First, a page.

Give the Drummer Some's
Favorite Downloads from the MP3 Blogosphere
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Benin There, Done That
"Alokpon is the the greatest singer and the king of traditional Tchinckoume rhythm, a rhythm from the center of Benin, known for its water drums and Gotta drum which are made out of calabash. The Gotta is the biggest calabash that is commonly beaten with a shoe sole. Its sound is heavy and deep." (Description by Oro)
José Fajardo ~ "Sabor Guajiro"
(Blog: L'Ostia Latin Jazz)
CHAranga CHAranga CHAranga
"José Fajardo was born in 1919 in Pinar del Rio, Cuba, and played the traditional five-keyed wooden flute in a family band led by his father Alberto Fajardo, a clarinetist, and named Orquesta Hilda after his sister Hilda, its pianist. He worked as a policeman in Havana before joining a leading charanga group of the early 1940's, Arcaño y Sus Maravillas, when its leader, the flutist Antonio Arcaño, could no longer play flute. A few years later he started his own group, Fajardo y Sus Estrellas in 1949. His recordings for the Panart label were hits, and soon, his group grew so popular that Mr. Fajardo led three bands by the same name, sometimes taking a helicopter to play sets in different cities on a single night." (Bio reprinted liberally online)
Don Friedman ~ "Metamorphosis"
(Blog: Sic Vos Non Vobis)
Hell Is for Heroes
"For Friedman's fifth recording, he is definitely exploring the progressive edges of modern mainstream post-bop. He's more sublimated as a voice, with guitarist Attila Zoller taking a prominent role as frontman, while the performances of bassist Richard Davis and drummer Joe Chambers provide perfect foils for Friedman's swashbuckling creative urges. While the pianist utilizes elements stemming from bop and the avant garde, the melodic and listenable ingredients are juxtaposed with challenging ideas, and the leader acts as a true ringleader in the midst of his three brilliant compadres." (Description by Michael G. Naston, from Allmusic.com)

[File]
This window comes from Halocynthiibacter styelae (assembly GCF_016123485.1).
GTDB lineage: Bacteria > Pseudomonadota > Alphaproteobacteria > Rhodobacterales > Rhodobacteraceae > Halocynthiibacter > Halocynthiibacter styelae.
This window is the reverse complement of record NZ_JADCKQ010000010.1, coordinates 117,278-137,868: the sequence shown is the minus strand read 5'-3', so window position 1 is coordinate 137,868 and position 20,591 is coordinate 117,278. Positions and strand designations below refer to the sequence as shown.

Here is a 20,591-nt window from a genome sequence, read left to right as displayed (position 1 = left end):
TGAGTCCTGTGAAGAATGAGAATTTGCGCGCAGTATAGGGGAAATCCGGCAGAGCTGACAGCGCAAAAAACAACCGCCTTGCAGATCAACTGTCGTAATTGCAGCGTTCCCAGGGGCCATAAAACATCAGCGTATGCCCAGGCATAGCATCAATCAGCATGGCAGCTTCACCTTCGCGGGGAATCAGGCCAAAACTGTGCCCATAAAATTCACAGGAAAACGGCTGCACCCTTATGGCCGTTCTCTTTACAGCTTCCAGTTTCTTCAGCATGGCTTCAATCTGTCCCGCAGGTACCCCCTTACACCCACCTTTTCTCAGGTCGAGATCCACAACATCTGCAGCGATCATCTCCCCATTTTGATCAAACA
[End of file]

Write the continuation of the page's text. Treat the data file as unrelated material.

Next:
Jackpine Savage ~ "Together"
(Blog: Buffalo Tones)
"A fun thing about this album is also just how many psychedelic pop references are sprinkled throughout. Bruce Haack starts out Rain of Earth by saying “Well, this is a science fiction song about children from another galaxy who set their controls for the heart of the sun and ended up on our planet,” in reference to the Pink Floyd song Set the Controls for the Heart of the Sun. Colors has a reference with Bruce singing “In the crimson kingdom, there lived a Crimson King” set to a Joe Meek like moog oldies melody. O.K. Robot has Bruce referencing the HAL 9000 computer from 2001: A Space Odyssey, but instead of a song about a super computer controlling a space mission, the robot is told to mop the floor before a electro hoedown ensues. For anyone interested in the psychedelic children’s music movement that Bruce Haack helped develop along with Raymond Scott (which still has a powerful effect on the development and playfulness of children’s music), or if you are interesting in the early electronically laced pop works of people like Curt Boettcher, Joe Meek or Brian Wilson in the 1970s, definitely check out the mini masterpiece that is Jackpine Savage’s Together." (Review by Patrick, at Red Telephone 66)
Friedrich Gulda ~ "The Air from Other Planets"
(Blog: The KingCake Crypt)
"Gulda was producing major compositions at 9 years old, he was performing in public by 12, winning international piano competitions at 14, in other words, a Mozart-like "wunderkind". By his mid-twenties his restless nature and boundless musical curiosity led him to feel constricted by the Classical concert world. After a decade as one of the world's great pianists in that genre (in particular as a foremost interpreter of Beethoven & Mozart piano concerto's) his hunger for new challenges and sounds led him to the Jazz world. His output from the mid 50's throughout the 60's is incredibly prolific; recording and composing relentlessly in both musical genres and slowly incorporating ever widening influences. He later became increasingly fascinated with modern music and eclectic genre combination's, even throwing multi-genre raves in his later years. This recording lies somewhere in between both worlds, having both the feel of chamber music and what came to be known as Third Stream." (Description by KingCake, at KingCake Crypt)
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